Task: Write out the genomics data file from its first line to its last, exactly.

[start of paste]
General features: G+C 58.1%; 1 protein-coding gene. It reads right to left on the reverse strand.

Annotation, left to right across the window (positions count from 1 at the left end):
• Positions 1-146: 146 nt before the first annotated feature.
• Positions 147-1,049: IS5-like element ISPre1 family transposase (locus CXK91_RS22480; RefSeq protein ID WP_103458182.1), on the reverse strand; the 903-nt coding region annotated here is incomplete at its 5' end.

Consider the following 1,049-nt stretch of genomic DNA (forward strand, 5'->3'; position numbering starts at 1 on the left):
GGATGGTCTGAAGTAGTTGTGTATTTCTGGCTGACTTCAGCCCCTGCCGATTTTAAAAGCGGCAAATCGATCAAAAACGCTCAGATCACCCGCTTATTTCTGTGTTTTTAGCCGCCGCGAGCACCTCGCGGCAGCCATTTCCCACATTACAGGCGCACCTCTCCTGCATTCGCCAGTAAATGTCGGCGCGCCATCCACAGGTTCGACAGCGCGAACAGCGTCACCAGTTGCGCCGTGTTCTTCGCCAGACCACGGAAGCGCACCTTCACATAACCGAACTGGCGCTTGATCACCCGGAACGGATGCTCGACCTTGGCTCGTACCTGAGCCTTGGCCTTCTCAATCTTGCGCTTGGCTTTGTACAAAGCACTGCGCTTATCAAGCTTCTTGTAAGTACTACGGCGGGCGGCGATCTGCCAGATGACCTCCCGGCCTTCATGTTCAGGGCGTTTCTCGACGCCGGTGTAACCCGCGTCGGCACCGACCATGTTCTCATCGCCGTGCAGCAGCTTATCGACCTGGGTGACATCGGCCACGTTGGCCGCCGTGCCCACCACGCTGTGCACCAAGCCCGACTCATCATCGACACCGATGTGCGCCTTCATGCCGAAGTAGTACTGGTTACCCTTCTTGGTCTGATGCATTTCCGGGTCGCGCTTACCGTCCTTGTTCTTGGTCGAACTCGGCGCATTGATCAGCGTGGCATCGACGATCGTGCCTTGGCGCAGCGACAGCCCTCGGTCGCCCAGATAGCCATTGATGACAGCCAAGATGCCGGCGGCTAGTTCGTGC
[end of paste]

General features: G+C 58.1%; 1 protein-coding gene. It reads right to left on the reverse strand.

Annotation, left to right across the window (positions count from 1 at the left end):
• Positions 1-146: 146 nt before the first annotated feature.
• Positions 147-1,049: IS5-like element ISPre1 family transposase (locus CXK91_RS22480; RefSeq protein ID WP_103458182.1), on the reverse strand; the 903-nt coding region annotated here is incomplete at its 5' end.

Consider the following 1,049-nt stretch of genomic DNA (forward strand, 5'->3'; position numbering starts at 1 on the left):
GGATGGTCTGAAGTAGTTGTGTATTTCTGGCTGACTTCAGCCCCTGCCGATTTTAAAAGCGGCAAATCGATCAAAAACGCTCAGATCACCCGCTTATTTCTGTGTTTTTAGCCGCCGCGAGCACCTCGCGGCAGCCATTTCCCACATTACAGGCGCACCTCTCCTGCATTCGCCAGTAAATGTCGGCGCGCCATCCACAGGTTCGACAGCGCGAACAGCGTCACCAGTTGCGCCGTGTTCTTCGCCAGACCACGGAAGCGCACCTTCACATAACCGAACTGGCGCTTGATCACCCGGAACGGATGCTCGACCTTGGCTCGTACCTGAGCCTTGGCCTTCTCAATCTTGCGCTTGGCTTTGTACAAAGCACTGCGCTTATCAAGCTTCTTGTAAGTACTACGGCGGGCGGCGATCTGCCAGATGACCTCCCGGCCTTCATGTTCAGGGCGTTTCTCGACGCCGGTGTAACCCGCGTCGGCACCGACCATGTTCTCATCGCCGTGCAGCAGCTTATCGACCTGGGTGACATCGGCCACGTTGGCCGCCGTGCCCACCACGCTGTGCACCAAGCCCGACTCATCATCGACACCGATGTGCGCCTTCATGCCGAAGTAGTACTGGTTACCCTTCTTGGTCTGATGCATTTCCGGGTCGCGCTTACCGTCCTTGTTCTTGGTCGAACTCGGCGCATTGATCAGCGTGGCATCGACGATCGTGCCTTGGCGCAGCGACAGCCCTCGGTCGCCCAGATAGCCATTGATGACAGCCAAGATGCCGGCGGCTAGTTCGTGC